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Exercise 10 Solution, Part 1

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Exercise 10 Mike demonstrates how to transition the data retrieval from jQuery to Ember-Data. Mike also creates an Application Adapter and Application Serializer.

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Transcript from the "Exercise 10 Solution, Part 1" Lesson

>> [MUSIC]

>> Mike North: I'm gonna jump in and I'm gonna use this.store instead of jquery.get and I will build off of RESTAdapter and RESTSerializer, which are some convenient base classes that handle some common JSON behavior. I'm going to use query and queryRecord which typically would be used for query params. In this case it's an easy way for me to build some non-standard URLs to talk to GitHub.

[00:00:43] And so I'll have to customize two methods in my adapter and I'm going to see if I can make an application serialized with it handles. Basically everything that I need to normalize across the whole app.
>> Mike North: All right, so, beginning with ember CLI.
>> Mike North: So I've got an org and I've got a repo.

>> Mike North: And if I look at,
>> Mike North: Githubrepo.hbs, I just wanna see what do I depend on, what properties do I need? So I need a name, and an ID actually comes for free with an ember-data model. It's implied that you have an id, you do not need to define it.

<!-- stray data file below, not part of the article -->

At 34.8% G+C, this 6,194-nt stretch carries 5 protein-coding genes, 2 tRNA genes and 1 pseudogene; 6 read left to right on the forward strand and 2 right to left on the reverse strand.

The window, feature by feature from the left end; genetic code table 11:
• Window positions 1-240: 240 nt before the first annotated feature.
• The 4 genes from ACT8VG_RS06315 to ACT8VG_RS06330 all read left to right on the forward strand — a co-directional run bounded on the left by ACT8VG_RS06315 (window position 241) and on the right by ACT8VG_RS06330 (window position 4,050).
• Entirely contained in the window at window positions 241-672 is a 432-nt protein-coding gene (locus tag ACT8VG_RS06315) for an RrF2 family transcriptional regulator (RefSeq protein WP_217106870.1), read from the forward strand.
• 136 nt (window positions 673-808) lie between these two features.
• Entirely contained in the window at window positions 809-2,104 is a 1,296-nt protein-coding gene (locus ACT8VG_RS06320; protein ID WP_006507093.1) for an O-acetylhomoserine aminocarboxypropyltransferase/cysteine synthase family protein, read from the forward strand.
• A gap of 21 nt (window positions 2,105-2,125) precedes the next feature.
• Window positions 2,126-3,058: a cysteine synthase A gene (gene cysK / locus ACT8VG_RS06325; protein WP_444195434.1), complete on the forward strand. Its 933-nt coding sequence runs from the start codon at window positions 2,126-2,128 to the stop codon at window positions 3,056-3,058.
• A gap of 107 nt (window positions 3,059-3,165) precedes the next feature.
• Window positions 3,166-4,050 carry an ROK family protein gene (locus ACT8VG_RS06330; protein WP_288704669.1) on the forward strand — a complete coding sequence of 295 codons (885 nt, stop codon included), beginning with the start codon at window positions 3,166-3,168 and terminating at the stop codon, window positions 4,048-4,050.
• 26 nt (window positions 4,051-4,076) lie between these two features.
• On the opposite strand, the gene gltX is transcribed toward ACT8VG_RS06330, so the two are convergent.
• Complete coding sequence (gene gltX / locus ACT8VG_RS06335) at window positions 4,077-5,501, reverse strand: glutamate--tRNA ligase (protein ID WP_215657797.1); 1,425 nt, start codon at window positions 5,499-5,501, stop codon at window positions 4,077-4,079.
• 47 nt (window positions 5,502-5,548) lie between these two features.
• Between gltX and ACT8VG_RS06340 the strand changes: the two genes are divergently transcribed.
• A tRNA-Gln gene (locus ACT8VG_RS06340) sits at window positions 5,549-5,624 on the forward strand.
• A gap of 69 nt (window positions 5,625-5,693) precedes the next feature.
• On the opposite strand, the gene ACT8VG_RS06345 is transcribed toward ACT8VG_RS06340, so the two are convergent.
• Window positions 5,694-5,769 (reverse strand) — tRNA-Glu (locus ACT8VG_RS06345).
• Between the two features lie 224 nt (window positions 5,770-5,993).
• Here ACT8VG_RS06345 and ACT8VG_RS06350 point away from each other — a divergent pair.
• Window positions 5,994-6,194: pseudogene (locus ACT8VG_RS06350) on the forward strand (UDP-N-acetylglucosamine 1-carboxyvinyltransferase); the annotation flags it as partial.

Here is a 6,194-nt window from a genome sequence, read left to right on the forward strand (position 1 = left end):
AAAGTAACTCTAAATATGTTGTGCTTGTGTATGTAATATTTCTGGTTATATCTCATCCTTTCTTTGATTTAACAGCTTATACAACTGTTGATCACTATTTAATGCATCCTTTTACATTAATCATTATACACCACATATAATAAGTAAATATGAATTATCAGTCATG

[00:01:48] In fact things will not work properly unless you have an id on each record. So, all right, we'll start with name and.
>> Mike North: Just need a string there and in an org, I know I need a login.
>> Mike North: And your also has a name.
>> Mike North: And we're probably gonna need something for that image URL but we'll get there when we get there.

[00:02:31] Now it's important to define this stuff on your models. A lot of data is coming in from GitHub but the only things that will be available for use on these records are things that I've defined on my model, attributes I've defined on my model. So as we start seeing things turn blank we know we have to go back and take a look at what's coming through.